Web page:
Interest rates are rising, but that won’t cool Miami’s hot real estate market. Here’s why....
Many expected the Federal Reserve’s interest rate hike in March — the first increase since December 2018 — to be a ray of hope for those looking to buy in Miami’s competitive residential real estate market. Under normal circumstances, the Fed’s action, which in turn prompted interest rates to rise on various forms of consumer borrowing and 30-year fixed-rate mortgages to jump to around 5%, should cool the housing market. But housing demand remains hot and there is so little land to build on in South Florida that the market still looks strong, experts say. “Everyone wants a piece of Miami,” says Edgardo Defortuna, a developer that has built some of Miami’s biggest projects.
“In general, the growth of the Florida market has been very good. We continue to see a very high demand, not only from natural markets such as Latin America, but from the rest of the United States,” adds the executive president and founder of the Fortune International Group. Miami is also becoming increasingly attractive to buyers who work in technology, an industry that has been favored when Greater Miami became the fourth-fastest growing area in technology jobs, according to a recent report by the Computing Technology Industry Association.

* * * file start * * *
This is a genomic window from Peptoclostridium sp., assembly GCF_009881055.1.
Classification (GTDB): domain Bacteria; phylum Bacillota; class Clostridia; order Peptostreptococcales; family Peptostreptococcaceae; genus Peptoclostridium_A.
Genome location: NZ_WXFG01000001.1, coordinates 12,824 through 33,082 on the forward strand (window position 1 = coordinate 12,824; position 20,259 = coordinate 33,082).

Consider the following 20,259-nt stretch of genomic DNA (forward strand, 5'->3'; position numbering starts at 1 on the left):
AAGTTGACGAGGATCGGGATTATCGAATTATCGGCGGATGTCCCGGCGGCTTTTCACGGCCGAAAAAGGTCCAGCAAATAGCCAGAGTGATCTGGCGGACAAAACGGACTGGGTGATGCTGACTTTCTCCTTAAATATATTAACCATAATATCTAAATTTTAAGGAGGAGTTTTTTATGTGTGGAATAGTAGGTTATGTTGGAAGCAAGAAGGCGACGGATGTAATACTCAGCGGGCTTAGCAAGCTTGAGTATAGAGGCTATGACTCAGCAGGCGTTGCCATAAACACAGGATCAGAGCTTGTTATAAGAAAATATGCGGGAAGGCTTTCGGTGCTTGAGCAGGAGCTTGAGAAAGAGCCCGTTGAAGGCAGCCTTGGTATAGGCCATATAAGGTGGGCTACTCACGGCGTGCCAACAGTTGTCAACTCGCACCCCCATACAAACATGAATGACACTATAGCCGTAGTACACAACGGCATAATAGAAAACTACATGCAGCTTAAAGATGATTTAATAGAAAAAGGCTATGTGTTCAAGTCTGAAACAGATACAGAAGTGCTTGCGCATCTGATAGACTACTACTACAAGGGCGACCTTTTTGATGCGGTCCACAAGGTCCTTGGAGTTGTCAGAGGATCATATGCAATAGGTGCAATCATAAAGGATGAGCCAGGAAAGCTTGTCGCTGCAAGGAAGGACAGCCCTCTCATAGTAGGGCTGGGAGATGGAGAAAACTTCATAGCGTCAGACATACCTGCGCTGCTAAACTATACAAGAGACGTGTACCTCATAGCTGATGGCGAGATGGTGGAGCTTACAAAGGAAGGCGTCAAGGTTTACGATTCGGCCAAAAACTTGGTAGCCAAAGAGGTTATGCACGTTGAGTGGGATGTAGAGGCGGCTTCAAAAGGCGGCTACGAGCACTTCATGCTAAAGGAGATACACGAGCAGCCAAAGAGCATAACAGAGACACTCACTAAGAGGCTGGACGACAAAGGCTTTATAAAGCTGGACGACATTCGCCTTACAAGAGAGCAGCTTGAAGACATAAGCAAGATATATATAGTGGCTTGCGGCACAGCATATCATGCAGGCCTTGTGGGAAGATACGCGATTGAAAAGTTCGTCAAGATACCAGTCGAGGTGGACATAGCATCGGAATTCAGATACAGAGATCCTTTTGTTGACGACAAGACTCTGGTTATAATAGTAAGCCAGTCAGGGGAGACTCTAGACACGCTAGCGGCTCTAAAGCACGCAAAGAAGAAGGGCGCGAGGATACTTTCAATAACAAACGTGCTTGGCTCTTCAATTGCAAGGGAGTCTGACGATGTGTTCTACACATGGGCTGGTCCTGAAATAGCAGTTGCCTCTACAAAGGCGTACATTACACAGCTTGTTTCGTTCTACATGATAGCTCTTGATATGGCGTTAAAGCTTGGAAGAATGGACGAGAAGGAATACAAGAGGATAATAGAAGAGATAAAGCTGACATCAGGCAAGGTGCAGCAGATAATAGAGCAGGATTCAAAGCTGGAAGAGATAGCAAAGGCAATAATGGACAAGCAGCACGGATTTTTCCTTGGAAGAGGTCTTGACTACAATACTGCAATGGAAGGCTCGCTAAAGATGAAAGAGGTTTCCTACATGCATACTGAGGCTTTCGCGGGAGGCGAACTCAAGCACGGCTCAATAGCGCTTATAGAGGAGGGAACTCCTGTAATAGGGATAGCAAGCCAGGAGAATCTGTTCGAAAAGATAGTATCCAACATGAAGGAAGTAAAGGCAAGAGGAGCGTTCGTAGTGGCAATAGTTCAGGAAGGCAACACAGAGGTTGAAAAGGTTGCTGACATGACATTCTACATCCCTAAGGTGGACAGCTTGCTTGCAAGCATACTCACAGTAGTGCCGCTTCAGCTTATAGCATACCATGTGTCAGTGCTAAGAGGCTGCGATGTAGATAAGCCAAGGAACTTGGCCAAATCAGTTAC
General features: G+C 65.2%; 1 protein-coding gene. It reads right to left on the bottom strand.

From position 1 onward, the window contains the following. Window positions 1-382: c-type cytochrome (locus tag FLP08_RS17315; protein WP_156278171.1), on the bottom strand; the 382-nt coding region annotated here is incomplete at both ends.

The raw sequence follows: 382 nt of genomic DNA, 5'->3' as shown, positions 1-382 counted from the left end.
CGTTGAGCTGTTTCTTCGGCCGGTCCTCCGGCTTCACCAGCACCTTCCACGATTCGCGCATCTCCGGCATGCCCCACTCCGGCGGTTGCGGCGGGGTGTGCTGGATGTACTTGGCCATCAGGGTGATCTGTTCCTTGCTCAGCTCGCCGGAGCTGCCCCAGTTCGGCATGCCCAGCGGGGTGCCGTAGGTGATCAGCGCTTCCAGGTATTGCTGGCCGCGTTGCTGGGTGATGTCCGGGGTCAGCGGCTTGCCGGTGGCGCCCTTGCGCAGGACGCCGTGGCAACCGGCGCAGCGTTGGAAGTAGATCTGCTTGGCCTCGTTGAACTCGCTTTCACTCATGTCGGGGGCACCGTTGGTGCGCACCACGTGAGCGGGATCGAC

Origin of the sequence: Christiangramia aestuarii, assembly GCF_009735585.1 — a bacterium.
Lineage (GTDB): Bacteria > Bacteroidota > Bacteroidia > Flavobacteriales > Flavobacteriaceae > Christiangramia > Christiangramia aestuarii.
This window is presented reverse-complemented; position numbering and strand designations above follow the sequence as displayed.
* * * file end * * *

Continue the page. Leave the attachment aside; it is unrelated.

The data confirm that in Miami property sales continue to increase. February was the best month in Miami-Dade County’s condominium sales history, posting a 13.2% increase over last year, according to the Miami Association of Realtors. “Demand remains at all-time highs for Miami real estate,” said Fernando Arencibia Jr., president of the association’s board. INTEREST RATES HIKE WON’T HAVE A BIG IMPACT ON MIAMI After two years of falling below 3%, interest rates reached 5% on April 5 for a 30-year mortgage. While home prices are not expected to drop sharply in the general market, price increases should at least level off, experts nationwide expect.
Rising interest rates mean a higher monthly payment, and people selling their homes will refrain from asking a price too high because of the risk of not finding buyers. At the same time, with less attractive interest rates, houses will be on the market longer. Last year, buyers in Miami started bidding wars, making offers above the sale price, often in cash, to buy a home. Experts expect this scenario will become less common as the Fed moves to thwart inflation and continues raising interest rates several times this year. “The increase in interest rates affects the local buyer,” says Defortuna, indicating that in many cases they “finance 70% of the purchase of the property and a 1% change in rates means something important for them.” People who applied for mortgages in February will pay $127 more in principal and interest than those who closed in January, and $337 more than those who financed a property a year ago, according to national figures from the Mortgage Bankers Association.
MIAMI A BARGAIN FOR INTERNATIONAL BUYERS